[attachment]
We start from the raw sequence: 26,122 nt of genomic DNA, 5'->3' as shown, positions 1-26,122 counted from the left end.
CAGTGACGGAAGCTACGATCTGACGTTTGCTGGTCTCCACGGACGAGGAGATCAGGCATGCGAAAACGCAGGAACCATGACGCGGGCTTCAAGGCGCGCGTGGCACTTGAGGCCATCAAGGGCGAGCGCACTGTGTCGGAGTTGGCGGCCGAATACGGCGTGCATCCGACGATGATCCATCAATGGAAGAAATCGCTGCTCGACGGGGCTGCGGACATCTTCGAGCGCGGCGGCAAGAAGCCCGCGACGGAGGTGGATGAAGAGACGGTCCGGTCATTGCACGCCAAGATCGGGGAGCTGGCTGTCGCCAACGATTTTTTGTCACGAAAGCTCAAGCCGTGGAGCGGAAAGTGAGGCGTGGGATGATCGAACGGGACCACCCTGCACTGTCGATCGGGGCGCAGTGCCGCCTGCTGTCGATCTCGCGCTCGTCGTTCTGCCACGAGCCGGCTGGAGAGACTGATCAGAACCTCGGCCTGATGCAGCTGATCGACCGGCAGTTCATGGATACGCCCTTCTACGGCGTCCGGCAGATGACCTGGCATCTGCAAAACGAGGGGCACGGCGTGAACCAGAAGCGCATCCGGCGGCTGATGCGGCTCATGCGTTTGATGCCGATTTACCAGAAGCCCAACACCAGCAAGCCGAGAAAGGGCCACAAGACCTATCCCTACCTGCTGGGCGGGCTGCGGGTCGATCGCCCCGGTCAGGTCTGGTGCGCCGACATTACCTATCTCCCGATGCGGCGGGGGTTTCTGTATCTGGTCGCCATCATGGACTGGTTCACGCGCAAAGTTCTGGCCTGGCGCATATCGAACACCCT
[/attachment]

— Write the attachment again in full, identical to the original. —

We start from the raw sequence: 26,122 nt of genomic DNA, 5'->3' as shown, positions 1-26,122 counted from the left end.
CAGTGACGGAAGCTACGATCTGACGTTTGCTGGTCTCCACGGACGAGGAGATCAGGCATGCGAAAACGCAGGAACCATGACGCGGGCTTCAAGGCGCGCGTGGCACTTGAGGCCATCAAGGGCGAGCGCACTGTGTCGGAGTTGGCGGCCGAATACGGCGTGCATCCGACGATGATCCATCAATGGAAGAAATCGCTGCTCGACGGGGCTGCGGACATCTTCGAGCGCGGCGGCAAGAAGCCCGCGACGGAGGTGGATGAAGAGACGGTCCGGTCATTGCACGCCAAGATCGGGGAGCTGGCTGTCGCCAACGATTTTTTGTCACGAAAGCTCAAGCCGTGGAGCGGAAAGTGAGGCGTGGGATGATCGAACGGGACCACCCTGCACTGTCGATCGGGGCGCAGTGCCGCCTGCTGTCGATCTCGCGCTCGTCGTTCTGCCACGAGCCGGCTGGAGAGACTGATCAGAACCTCGGCCTGATGCAGCTGATCGACCGGCAGTTCATGGATACGCCCTTCTACGGCGTCCGGCAGATGACCTGGCATCTGCAAAACGAGGGGCACGGCGTGAACCAGAAGCGCATCCGGCGGCTGATGCGGCTCATGCGTTTGATGCCGATTTACCAGAAGCCCAACACCAGCAAGCCGAGAAAGGGCCACAAGACCTATCCCTACCTGCTGGGCGGGCTGCGGGTCGATCGCCCCGGTCAGGTCTGGTGCGCCGACATTACCTATCTCCCGATGCGGCGGGGGTTTCTGTATCTGGTCGCCATCATGGACTGGTTCACGCGCAAAGTTCTGGCCTGGCGCATATCGAACACCCT